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Wednesday, July 31, 2013

Encouraging the Encourager

They are there for us at our lowest ebb. Times when we most need the light of Christ to beckon through the only opened slit in the blinds of the windows of our hearts. When our minds are deranged or confused or just numb, they are there. When our hearts are overwhelmed with feelings we can’t deal with, or are struggling with, they are there. They are the rock we can cling to when we are fatigued, having been strewn out at sea. They tell us not what to do, but simply listen, and find sense for us in all the senselessness. They seek no credit for themselves, because it is for our benefit that they are there. They may be the most selfless people we know.
Then it comes as a surprise to us to learn that those that encourage us may often feel very discouraged themselves – you see, those with the gift of encouragement often have a shadow of being susceptible to being acutely discouraged.
What good is the encourager if they are discouraged? They are rendered useless for the Kingdom. It may seem ironic, but we need to keep the encourager encouraged. We need to ensure that we empathise within their despondency.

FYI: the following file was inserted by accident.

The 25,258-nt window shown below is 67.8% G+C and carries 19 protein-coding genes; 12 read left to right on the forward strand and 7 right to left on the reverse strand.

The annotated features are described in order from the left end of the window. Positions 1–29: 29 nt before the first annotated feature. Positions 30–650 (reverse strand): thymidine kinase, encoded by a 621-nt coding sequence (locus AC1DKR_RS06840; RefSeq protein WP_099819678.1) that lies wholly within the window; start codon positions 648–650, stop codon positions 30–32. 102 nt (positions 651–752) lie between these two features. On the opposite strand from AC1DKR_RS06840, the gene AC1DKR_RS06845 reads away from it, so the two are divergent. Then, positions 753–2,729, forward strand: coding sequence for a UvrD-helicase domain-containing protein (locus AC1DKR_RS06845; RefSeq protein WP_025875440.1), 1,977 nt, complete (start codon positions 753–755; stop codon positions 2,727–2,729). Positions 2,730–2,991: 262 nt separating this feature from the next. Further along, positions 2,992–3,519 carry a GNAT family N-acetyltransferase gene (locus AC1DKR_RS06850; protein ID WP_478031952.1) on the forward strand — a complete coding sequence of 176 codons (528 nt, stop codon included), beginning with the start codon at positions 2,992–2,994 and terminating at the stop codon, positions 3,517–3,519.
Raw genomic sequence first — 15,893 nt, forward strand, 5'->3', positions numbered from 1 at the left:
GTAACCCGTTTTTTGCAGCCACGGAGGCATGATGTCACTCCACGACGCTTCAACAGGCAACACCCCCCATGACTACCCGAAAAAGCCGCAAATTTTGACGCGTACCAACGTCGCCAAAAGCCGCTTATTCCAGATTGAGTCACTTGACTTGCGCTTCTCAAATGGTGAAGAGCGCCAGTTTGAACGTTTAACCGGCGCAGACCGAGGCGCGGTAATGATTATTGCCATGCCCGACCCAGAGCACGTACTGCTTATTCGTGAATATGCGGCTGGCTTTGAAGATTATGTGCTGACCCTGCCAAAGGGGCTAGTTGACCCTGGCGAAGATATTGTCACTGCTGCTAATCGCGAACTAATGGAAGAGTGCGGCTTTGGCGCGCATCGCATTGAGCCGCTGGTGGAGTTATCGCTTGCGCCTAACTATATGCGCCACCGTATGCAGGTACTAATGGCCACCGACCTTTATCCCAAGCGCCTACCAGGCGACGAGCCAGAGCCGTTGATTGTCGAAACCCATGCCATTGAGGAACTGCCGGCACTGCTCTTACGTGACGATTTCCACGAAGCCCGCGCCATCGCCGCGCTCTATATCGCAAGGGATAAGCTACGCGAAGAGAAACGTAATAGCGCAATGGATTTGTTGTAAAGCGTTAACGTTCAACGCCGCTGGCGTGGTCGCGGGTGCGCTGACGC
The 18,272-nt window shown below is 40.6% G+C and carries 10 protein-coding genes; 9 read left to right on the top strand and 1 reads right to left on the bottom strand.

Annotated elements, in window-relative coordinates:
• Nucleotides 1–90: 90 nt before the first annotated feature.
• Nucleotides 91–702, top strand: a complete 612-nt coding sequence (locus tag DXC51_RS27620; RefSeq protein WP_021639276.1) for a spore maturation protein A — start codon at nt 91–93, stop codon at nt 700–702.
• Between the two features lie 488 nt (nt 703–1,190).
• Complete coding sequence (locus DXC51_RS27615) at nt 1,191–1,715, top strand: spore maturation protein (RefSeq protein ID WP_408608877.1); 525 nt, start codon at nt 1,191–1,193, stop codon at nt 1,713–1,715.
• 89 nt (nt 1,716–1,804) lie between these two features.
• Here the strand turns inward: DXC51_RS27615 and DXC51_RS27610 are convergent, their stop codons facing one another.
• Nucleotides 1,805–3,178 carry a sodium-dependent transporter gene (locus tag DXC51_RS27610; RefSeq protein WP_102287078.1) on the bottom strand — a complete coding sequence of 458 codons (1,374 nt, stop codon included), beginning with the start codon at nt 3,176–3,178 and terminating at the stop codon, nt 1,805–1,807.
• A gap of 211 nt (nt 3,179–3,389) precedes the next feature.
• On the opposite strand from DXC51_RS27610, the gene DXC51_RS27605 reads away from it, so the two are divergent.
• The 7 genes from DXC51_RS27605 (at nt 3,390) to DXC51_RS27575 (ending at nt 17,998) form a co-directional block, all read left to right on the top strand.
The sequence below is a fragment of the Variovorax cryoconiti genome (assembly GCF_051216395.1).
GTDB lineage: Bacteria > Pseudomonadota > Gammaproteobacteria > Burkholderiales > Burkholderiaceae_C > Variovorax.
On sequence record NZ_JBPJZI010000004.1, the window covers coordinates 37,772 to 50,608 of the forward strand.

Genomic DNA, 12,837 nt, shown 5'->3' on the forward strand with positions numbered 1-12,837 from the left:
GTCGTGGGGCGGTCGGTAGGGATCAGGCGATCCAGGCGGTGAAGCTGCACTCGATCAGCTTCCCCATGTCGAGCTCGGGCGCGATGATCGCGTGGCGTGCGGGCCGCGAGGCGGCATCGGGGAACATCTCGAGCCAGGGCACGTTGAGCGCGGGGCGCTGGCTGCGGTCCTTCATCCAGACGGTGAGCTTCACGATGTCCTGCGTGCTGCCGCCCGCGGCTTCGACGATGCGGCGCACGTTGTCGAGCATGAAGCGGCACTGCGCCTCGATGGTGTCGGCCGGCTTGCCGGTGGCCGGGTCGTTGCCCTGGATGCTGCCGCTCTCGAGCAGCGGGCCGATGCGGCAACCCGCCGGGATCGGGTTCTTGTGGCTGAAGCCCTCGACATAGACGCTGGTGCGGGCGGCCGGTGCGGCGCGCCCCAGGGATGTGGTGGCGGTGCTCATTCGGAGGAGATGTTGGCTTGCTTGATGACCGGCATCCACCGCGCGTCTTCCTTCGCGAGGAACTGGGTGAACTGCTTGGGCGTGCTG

We need to care for the carer.
This may seem easy, but it is not, because most people just don’t think of encouraging people. So it is likely that the encourager will need to be ministered to by another of their spiritual kin – a fellow encourager.
If we have benefited at all from being built up by somebody, we have an opportunity, not so much an onus, to reciprocate. God has opened the eyes of our hearts through the ministry of one who helped us in that time of need. We might be on the lookout to help that one at their time of need, with what might make a genuine difference.
The glory of building people up is all God’s, but God ensures we, ourselves, are built up as a result. Those that encourage are often built up this way; God ministers to their soul because of the gift they have given – that sweet word or deed done at a timely convenience.
But we cannot assume all is okay. We should be prepared to intercede in our moments, to call upon God to give us vision of the person struggling in our midst that we might reach out.
Where would we be without that timely word or deed done to support us? Thankful to our encourager, we ensure that they, too, are okay – that they are understood – that they are encouraged so they can continue giving their gift away.
© 2013 S. J. Wickham.


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